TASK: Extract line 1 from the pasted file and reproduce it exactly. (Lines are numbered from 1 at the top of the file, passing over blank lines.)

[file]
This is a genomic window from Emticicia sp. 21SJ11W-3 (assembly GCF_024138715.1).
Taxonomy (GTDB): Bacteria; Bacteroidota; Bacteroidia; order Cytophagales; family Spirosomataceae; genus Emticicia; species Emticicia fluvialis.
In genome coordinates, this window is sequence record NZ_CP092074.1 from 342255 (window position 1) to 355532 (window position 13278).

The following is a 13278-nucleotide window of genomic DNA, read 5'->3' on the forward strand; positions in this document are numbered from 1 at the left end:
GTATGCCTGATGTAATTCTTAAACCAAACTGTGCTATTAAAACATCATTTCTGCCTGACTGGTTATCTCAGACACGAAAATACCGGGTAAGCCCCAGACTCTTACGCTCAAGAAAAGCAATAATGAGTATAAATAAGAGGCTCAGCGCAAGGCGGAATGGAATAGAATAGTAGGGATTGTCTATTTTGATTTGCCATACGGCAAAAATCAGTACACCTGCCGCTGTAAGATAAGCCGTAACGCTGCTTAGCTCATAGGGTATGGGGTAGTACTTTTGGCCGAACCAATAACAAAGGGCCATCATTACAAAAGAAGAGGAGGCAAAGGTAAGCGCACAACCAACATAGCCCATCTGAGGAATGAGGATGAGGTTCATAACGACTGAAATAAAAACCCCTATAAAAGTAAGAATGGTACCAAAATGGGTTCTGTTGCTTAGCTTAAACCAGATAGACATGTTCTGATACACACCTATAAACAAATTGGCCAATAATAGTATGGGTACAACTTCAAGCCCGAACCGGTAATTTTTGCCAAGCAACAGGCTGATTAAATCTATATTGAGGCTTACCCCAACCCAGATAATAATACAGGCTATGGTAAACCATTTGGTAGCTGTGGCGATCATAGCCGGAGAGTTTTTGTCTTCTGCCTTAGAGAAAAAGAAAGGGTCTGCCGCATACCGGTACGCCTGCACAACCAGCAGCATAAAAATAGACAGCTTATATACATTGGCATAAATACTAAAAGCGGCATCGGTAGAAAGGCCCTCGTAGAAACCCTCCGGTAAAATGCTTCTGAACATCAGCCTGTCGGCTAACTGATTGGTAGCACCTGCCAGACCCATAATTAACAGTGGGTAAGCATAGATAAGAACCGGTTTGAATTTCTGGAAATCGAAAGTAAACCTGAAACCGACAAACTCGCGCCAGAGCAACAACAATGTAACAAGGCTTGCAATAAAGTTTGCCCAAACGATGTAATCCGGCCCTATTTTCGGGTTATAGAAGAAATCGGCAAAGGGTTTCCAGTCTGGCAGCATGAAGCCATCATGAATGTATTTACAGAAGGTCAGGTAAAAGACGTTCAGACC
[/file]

This is a genomic window from Emticicia sp. 21SJ11W-3 (assembly GCF_024138715.1).